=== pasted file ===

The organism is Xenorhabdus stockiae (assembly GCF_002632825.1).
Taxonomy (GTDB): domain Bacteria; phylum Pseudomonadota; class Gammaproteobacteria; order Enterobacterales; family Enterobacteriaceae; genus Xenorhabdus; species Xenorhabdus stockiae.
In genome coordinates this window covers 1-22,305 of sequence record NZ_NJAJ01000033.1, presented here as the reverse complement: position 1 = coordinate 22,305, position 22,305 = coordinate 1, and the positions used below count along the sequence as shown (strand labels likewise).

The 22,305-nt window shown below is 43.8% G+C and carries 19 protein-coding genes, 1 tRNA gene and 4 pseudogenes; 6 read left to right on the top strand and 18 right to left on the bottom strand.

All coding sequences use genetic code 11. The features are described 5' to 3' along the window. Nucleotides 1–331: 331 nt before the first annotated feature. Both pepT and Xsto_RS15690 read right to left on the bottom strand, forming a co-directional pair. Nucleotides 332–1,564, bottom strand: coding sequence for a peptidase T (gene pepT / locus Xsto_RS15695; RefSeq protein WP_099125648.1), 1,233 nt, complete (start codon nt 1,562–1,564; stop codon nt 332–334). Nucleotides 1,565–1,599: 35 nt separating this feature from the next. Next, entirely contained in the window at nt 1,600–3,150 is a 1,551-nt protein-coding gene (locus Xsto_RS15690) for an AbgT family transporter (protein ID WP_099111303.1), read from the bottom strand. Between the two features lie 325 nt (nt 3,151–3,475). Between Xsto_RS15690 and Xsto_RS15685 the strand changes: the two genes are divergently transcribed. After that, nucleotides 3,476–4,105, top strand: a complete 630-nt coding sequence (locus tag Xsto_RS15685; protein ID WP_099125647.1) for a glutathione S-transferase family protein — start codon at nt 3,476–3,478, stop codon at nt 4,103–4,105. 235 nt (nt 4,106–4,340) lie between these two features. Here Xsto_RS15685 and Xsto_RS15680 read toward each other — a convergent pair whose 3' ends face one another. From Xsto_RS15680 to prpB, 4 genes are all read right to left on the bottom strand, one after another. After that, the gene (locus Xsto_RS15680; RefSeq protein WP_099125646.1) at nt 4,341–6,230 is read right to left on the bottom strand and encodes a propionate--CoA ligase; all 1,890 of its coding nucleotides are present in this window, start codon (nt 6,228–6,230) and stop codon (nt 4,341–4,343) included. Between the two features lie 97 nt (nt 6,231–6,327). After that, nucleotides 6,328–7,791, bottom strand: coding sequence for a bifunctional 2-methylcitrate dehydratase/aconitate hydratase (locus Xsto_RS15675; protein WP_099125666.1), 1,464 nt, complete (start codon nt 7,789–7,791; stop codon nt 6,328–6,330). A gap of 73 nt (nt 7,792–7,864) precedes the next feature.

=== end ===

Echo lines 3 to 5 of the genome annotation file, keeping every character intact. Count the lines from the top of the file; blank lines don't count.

In genome coordinates this window covers 1-22,305 of sequence record NZ_NJAJ01000033.1, presented here as the reverse complement: position 1 = coordinate 22,305, position 22,305 = coordinate 1, and the positions used below count along the sequence as shown (strand labels likewise).

The 22,305-nt window shown below is 43.8% G+C and carries 19 protein-coding genes, 1 tRNA gene and 4 pseudogenes; 6 read left to right on the top strand and 18 right to left on the bottom strand.

All coding sequences use genetic code 11. The features are described 5' to 3' along the window. Nucleotides 1–331: 331 nt before the first annotated feature. Both pepT and Xsto_RS15690 read right to left on the bottom strand, forming a co-directional pair. Nucleotides 332–1,564, bottom strand: coding sequence for a peptidase T (gene pepT / locus Xsto_RS15695; RefSeq protein WP_099125648.1), 1,233 nt, complete (start codon nt 1,562–1,564; stop codon nt 332–334). Nucleotides 1,565–1,599: 35 nt separating this feature from the next. Next, entirely contained in the window at nt 1,600–3,150 is a 1,551-nt protein-coding gene (locus Xsto_RS15690) for an AbgT family transporter (protein ID WP_099111303.1), read from the bottom strand. Between the two features lie 325 nt (nt 3,151–3,475). Between Xsto_RS15690 and Xsto_RS15685 the strand changes: the two genes are divergently transcribed. After that, nucleotides 3,476–4,105, top strand: a complete 630-nt coding sequence (locus tag Xsto_RS15685; protein ID WP_099125647.1) for a glutathione S-transferase family protein — start codon at nt 3,476–3,478, stop codon at nt 4,103–4,105. 235 nt (nt 4,106–4,340) lie between these two features. Here Xsto_RS15685 and Xsto_RS15680 read toward each other — a convergent pair whose 3' ends face one another. From Xsto_RS15680 to prpB, 4 genes are all read right to left on the bottom strand, one after another. After that, the gene (locus Xsto_RS15680; RefSeq protein WP_099125646.1) at nt 4,341–6,230 is read right to left on the bottom strand and encodes a propionate--CoA ligase; all 1,890 of its coding nucleotides are present in this window, start codon (nt 6,228–6,230) and stop codon (nt 4,341–4,343) included. Between the two features lie 97 nt (nt 6,231–6,327). After that, nucleotides 6,328–7,791, bottom strand: coding sequence for a bifunctional 2-methylcitrate dehydratase/aconitate hydratase (locus Xsto_RS15675; protein WP_099125666.1), 1,464 nt, complete (start codon nt 7,789–7,791; stop codon nt 6,328–6,330). A gap of 73 nt (nt 7,792–7,864) precedes the next feature.